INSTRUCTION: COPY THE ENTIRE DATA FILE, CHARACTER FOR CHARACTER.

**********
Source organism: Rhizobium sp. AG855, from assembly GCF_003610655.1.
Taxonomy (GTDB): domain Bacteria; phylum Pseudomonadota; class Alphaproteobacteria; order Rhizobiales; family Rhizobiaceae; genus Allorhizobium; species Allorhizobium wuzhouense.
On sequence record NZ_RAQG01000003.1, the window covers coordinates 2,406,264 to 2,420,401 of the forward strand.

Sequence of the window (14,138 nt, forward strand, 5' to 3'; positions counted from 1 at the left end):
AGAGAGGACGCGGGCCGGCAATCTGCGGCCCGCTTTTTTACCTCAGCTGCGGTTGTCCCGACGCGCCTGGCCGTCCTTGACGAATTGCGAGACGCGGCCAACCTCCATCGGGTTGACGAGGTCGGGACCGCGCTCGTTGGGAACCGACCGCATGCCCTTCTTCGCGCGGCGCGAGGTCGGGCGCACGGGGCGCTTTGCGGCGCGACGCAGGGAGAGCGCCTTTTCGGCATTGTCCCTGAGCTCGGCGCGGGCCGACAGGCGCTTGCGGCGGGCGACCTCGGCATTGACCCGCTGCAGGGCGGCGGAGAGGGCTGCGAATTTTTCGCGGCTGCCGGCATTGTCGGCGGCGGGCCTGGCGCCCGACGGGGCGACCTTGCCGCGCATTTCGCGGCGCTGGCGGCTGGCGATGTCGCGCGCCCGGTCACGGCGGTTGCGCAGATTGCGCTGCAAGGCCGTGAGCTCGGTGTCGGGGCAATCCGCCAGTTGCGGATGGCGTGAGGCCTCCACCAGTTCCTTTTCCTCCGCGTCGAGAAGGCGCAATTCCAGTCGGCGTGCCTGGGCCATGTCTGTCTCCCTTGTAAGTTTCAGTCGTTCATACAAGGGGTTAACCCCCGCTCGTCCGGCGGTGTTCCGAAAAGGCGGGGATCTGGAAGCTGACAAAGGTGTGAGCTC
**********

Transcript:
Source organism: Rhizobium sp. AG855, from assembly GCF_003610655.1.
Taxonomy (GTDB): domain Bacteria; phylum Pseudomonadota; class Alphaproteobacteria; order Rhizobiales; family Rhizobiaceae; genus Allorhizobium; species Allorhizobium wuzhouense.
On sequence record NZ_RAQG01000003.1, the window covers coordinates 2,406,264 to 2,420,401 of the forward strand.

Sequence of the window (14,138 nt, forward strand, 5' to 3'; positions counted from 1 at the left end):
AGAGAGGACGCGGGCCGGCAATCTGCGGCCCGCTTTTTTACCTCAGCTGCGGTTGTCCCGACGCGCCTGGCCGTCCTTGACGAATTGCGAGACGCGGCCAACCTCCATCGGGTTGACGAGGTCGGGACCGCGCTCGTTGGGAACCGACCGCATGCCCTTCTTCGCGCGGCGCGAGGTCGGGCGCACGGGGCGCTTTGCGGCGCGACGCAGGGAGAGCGCCTTTTCGGCATTGTCCCTGAGCTCGGCGCGGGCCGACAGGCGCTTGCGGCGGGCGACCTCGGCATTGACCCGCTGCAGGGCGGCGGAGAGGGCTGCGAATTTTTCGCGGCTGCCGGCATTGTCGGCGGCGGGCCTGGCGCCCGACGGGGCGACCTTGCCGCGCATTTCGCGGCGCTGGCGGCTGGCGATGTCGCGCGCCCGGTCACGGCGGTTGCGCAGATTGCGCTGCAAGGCCGTGAGCTCGGTGTCGGGGCAATCCGCCAGTTGCGGATGGCGTGAGGCCTCCACCAGTTCCTTTTCCTCCGCGTCGAGAAGGCGCAATTCCAGTCGGCGTGCCTGGGCCATGTCTGTCTCCCTTGTAAGTTTCAGTCGTTCATACAAGGGGTTAACCCCCGCTCGTCCGGCGGTGTTCCGAAAAGGCGGGGATCTGGAAGCTGACAAAGGTGTGAGCTC